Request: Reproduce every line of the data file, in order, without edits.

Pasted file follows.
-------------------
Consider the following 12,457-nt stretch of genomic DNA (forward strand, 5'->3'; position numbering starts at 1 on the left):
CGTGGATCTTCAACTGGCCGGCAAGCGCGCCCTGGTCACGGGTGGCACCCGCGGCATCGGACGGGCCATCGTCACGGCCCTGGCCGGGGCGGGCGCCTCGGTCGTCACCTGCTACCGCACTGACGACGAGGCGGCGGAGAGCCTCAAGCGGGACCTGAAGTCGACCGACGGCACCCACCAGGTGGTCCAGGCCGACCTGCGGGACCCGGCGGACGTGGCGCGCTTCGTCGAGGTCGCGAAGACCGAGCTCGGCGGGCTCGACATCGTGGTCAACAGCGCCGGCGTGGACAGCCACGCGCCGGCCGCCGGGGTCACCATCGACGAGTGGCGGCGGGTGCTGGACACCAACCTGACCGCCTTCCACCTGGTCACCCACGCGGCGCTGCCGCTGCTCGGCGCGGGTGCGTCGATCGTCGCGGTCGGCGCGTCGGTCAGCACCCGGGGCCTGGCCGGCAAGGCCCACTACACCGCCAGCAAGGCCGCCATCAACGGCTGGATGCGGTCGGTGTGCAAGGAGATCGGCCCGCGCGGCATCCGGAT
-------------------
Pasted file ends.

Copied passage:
Consider the following 12,457-nt stretch of genomic DNA (forward strand, 5'->3'; position numbering starts at 1 on the left):
CGTGGATCTTCAACTGGCCGGCAAGCGCGCCCTGGTCACGGGTGGCACCCGCGGCATCGGACGGGCCATCGTCACGGCCCTGGCCGGGGCGGGCGCCTCGGTCGTCACCTGCTACCGCACTGACGACGAGGCGGCGGAGAGCCTCAAGCGGGACCTGAAGTCGACCGACGGCACCCACCAGGTGGTCCAGGCCGACCTGCGGGACCCGGCGGACGTGGCGCGCTTCGTCGAGGTCGCGAAGACCGAGCTCGGCGGGCTCGACATCGTGGTCAACAGCGCCGGCGTGGACAGCCACGCGCCGGCCGCCGGGGTCACCATCGACGAGTGGCGGCGGGTGCTGGACACCAACCTGACCGCCTTCCACCTGGTCACCCACGCGGCGCTGCCGCTGCTCGGCGCGGGTGCGTCGATCGTCGCGGTCGGCGCGTCGGTCAGCACCCGGGGCCTGGCCGGCAAGGCCCACTACACCGCCAGCAAGGCCGCCATCAACGGCTGGATGCGGTCGGTGTGCAAGGAGATCGGCCCGCGCGGCATCCGGAT